Battling Climate Change, FEMA Chief Blasts 'Social Welfare For Developers'

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President Barack Obama speaks alongside FEMA Administrator Craig Fugate about Hurricane Matthew following the presidential daily briefing in the Oval Office of the White House in Washington, D.C., Oct. 7, 2016. (Saul Loeb/AFP/Getty Images)
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Since President Obama’s Inauguration Day in 2009, there have been 931 federal or state disaster declarations — most recently the wildfires in Tennessee. The man who has overseen the federal government’s emergency response since May 2009 says while natural disasters may be inevitable, the way we fund recovery efforts is encouraging people to rebuild in vulnerable areas.

Craig Fugate (@CraigatFEMA), administrator of the Federal Emergency Management Agency (@fema), told Bloomberg View that subsidizing developers to rebuild in flood zones is “nothing but socialism and social welfare for developers.”

“They’ve got to be called out,” Fugate said.

Here & Now‘s Robin Young speaks with Fugate, who leaves his post as FEMA administrator on Jan. 20.

Interview Highlights

On the threshold to change behavior when it comes to disaster relief

“There’s this argument that I saw in Florida where we know there are places that are more vulnerable to develop, and the only reason we can build there is because of things like the National Flood Insurance Program and disaster response, and my question was ‘Why do we keep growing the risk? Why is it not getting smaller?’ And the answer is we set a rate of subsidy below which people change behavior. If you’re underwriting the risk as a taxpayer — and that’s the thing I wanna make clear, this is you the taxpayer, you’re underwriting the risk — where’s your benefit from this? Or is this solely to the benefit of those that are able to develop and build in high-risk areas because you underwrite it?”

On analyzing risk and developing new recovery strategy

“This is one of the things that, when I talk about the federal role, people don’t always understand that what FEMA pays for is what is considered uninsured losses. So every fire station, every school, every courthouse, every public building that we put money into, that’s because they didn’t have insurance. And my question is, if the private sector doesn’t think it’s a good risk, or it’s not affordable, have you considered maybe building back differently or in a different place? But as long as we’re going in and providing reimbursement up to 75 percent of those losses, there’s not much of an incentive to change behavior over the long term.”

“When we do go in after these disasters, we ask the question ‘What should we build this back to?’ And too often we end up only looking at past data and not future risk. And so what we’re trying to say is we ought to build back to insurable risk so that we rebuild it one time with the taxpayers’ money, but then the private sector is managing that risk for the long-term, not the taxpayer. But if we’re building something new, why aren’t we using the same tools of building it so it is insurable?”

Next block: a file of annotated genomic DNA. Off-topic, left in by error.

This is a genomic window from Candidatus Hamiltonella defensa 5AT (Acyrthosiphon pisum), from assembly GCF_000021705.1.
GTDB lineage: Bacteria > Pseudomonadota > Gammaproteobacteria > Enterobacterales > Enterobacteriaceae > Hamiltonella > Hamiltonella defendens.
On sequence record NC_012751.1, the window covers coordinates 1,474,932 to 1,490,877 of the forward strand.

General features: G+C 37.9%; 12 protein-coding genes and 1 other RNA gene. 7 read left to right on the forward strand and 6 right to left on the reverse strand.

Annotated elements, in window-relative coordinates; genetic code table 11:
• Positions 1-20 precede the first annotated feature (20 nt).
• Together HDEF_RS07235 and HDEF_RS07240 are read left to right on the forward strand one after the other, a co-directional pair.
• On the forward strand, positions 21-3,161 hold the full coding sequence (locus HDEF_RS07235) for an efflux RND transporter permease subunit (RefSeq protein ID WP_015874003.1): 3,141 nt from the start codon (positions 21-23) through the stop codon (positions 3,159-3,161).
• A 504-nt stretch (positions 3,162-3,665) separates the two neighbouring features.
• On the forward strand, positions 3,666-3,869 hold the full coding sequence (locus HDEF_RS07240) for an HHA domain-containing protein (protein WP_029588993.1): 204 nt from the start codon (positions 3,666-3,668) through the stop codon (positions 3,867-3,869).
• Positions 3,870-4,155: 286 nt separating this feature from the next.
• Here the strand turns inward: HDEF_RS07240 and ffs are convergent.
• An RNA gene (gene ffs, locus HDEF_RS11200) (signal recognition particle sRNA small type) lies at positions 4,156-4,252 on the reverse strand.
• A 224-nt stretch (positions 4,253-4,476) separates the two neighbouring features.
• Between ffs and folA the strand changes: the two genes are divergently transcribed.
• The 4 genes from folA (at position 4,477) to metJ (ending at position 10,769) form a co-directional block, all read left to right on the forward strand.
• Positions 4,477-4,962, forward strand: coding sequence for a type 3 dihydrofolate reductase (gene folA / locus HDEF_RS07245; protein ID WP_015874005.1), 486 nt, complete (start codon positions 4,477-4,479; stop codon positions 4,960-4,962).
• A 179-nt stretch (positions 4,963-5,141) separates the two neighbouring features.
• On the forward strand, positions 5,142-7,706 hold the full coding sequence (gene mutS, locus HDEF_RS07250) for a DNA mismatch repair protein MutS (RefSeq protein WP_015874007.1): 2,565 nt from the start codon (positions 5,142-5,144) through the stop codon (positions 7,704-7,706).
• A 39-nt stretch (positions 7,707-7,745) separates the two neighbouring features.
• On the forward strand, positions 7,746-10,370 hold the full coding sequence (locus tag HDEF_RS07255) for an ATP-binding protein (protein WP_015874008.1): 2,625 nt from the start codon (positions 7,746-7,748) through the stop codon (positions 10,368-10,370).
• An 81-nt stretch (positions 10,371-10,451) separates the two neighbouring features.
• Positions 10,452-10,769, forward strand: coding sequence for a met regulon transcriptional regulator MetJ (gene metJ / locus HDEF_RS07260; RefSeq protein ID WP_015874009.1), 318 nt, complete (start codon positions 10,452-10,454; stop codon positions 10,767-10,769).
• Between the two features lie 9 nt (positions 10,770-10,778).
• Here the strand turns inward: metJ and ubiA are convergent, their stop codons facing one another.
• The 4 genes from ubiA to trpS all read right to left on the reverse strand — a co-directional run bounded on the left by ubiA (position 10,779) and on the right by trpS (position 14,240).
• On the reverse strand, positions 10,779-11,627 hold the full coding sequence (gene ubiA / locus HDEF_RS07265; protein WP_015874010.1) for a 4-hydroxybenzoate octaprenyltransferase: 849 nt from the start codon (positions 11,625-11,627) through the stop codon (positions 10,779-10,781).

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On a “disaster deductible”

“Right now, when you talk about public assistance — and this is not for the families that were impacted, this is for the governments — that we have thresholds based upon a per capita per state population. So it’s $1.41, so you multiply that by your 2010 census, and that is the threshold for your uninsured losses that the president would consider declaring a disaster. But when we declare that, we always go back to the first dollar. So if it was $25 million, we’re gonna go back to that first dollar at 75 percent. Now that’s not how most insurance works. Most insurance has deductibles to encourage you to take actions to minimize filing a claim. We think that setting a deductible at your threshold, so that your disaster of $25 million, we pick up the first dollar after that, and you own the first $25 million at full cost. And then go, if you’re doing things to buy down risk, let’s give you credits to buy down that risk. So building codes, land use, preparedness activities — things we know that will reduce the cost of future disasters. You buy your deductible down just like you can get credits as a driver or a homeowner for activities you take to buy down your risk.

“And, if you don’t like my answer or my suggestion, understand that the IG and General Accounting Office would like to double to triple that disaster declaration so that you’re gonna go from a $1.41 to over $2.80 to as much as $3 to $4 per capita. My recommendation is don’t raise the threshold. Create a deductible and try to incentivize good behavior and reward that through the deductible process.”

On development in high-risk areas

“I’m not saying development is bad, but it needs to be in the character of, do we fully understand the risk to our tax base and what it would cost to respond to this development in a crisis, and have we factored that into the overall picture? Or, are we picking up those costs unintentionally or uninformed while other people have made their profits and moved on?”

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